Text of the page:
Excuses and Social Image (Part 1: Expression of Stigmatized Views)

Last registered on October 23, 2020


Trial Information

General Information

Excuses and Social Image (Part 1: Expression of Stigmatized Views)
Initial registration date
January 18, 2020

Initial registration date is when the trial was registered.

It corresponds to when the registration was submitted to the Registry to be reviewed for publication.

First published
January 20, 2020, 5:10 PM EST

First published corresponds to when the trial was first made public on the Registry after being reviewed.

Last updated
October 23, 2020, 10:57 PM EDT

Last updated is the most recent time when changes to the trial's registration were published.



Primary Investigator

Harvard University

Other Primary Investigator(s)

PI Affiliation
University of Bergen
PI Affiliation
University of Chicago
PI Affiliation
University of Warwick

Additional Trial Information

Start date
End date
Secondary IDs
We examine the role of third-order beliefs in shaping potentially stigmatized public behavior. We hypothesize that information, in addition to its persuasive effects, potentially also affects behavior by providing an "excuse" for engaging in xenophobic actions, leading to changes in equilibrium expression even among people who do not necessarily believe the information. Guided by a theoretical framework, we design an experiment to disentangle the effects of third-order beliefs from those of first- and second-order beliefs in influencing respondents' decisions to donate to an anti-immigrant organization.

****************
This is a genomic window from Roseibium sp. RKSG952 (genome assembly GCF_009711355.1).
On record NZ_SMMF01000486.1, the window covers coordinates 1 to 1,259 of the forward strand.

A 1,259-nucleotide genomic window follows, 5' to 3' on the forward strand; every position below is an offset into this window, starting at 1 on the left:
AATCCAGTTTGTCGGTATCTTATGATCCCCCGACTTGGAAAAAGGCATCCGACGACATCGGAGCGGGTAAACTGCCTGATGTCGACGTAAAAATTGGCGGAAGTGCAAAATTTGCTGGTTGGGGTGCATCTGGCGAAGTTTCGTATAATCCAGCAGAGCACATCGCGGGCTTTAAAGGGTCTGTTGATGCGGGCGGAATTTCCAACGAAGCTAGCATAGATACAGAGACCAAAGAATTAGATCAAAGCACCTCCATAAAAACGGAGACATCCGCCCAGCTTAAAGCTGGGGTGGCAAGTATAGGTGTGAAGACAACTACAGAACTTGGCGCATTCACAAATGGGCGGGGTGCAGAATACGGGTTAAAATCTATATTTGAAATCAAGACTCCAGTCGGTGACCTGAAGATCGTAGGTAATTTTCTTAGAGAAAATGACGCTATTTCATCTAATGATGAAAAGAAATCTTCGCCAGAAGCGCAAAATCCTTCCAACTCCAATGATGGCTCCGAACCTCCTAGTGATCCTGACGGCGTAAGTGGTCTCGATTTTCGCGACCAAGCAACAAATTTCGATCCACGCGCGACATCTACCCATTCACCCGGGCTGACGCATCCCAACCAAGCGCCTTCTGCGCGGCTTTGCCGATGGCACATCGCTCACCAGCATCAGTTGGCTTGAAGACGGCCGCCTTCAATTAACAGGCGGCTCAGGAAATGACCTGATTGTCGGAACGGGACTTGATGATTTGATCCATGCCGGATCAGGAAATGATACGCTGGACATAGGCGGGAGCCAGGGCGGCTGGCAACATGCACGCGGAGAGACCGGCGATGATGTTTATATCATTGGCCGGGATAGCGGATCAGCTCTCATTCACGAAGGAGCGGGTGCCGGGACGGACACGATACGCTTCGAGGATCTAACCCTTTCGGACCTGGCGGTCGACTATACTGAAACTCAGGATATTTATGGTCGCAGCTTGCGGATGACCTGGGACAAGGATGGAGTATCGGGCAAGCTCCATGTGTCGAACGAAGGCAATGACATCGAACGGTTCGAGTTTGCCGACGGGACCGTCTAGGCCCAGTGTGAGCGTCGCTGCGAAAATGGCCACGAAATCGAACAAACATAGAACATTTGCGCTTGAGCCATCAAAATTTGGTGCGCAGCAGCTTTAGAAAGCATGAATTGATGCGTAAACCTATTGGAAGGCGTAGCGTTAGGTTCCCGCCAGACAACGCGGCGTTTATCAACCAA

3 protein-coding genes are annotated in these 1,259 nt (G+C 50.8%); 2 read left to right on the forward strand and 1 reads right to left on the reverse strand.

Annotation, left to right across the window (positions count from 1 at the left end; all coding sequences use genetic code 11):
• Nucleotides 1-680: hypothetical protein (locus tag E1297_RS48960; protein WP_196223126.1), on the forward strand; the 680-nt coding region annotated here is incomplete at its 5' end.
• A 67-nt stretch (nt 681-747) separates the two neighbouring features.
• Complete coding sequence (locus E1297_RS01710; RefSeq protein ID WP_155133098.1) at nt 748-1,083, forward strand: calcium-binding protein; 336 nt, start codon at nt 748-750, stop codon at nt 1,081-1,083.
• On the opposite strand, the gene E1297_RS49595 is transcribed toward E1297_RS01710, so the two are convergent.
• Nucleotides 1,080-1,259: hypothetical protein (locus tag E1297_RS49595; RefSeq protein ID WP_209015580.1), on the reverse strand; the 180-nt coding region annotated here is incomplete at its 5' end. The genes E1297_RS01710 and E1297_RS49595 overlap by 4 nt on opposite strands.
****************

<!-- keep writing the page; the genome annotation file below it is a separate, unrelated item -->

External Link(s)

Registration Citation

Bursztyn, Leonardo et al. 2020. "Excuses and Social Image (Part 1: Expression of Stigmatized Views)." AEA RCT Registry. October 23. https://doi.org/10.1257/rct.5308-2.0
Sponsors & Partners

There is information in this trial unavailable to the public. Use the button below to request access.

Request Information
Experimental Details


Intervention Start Date
Intervention End Date

Primary Outcomes

Primary Outcomes (end points)
Whether or not the respondent authorizes a donation to Fund the Wall, an anti immigrant organization (binary variable)
Primary Outcomes (explanation)

Secondary Outcomes

Secondary Outcomes (end points)
Secondary Outcomes (explanation)

Experimental Design

Experimental Design
We recruit respondents through Lucid, a survey provider.
Experimental Design Details
We randomize respondents into one of three conditions: "excuse", "no excuse", and "control".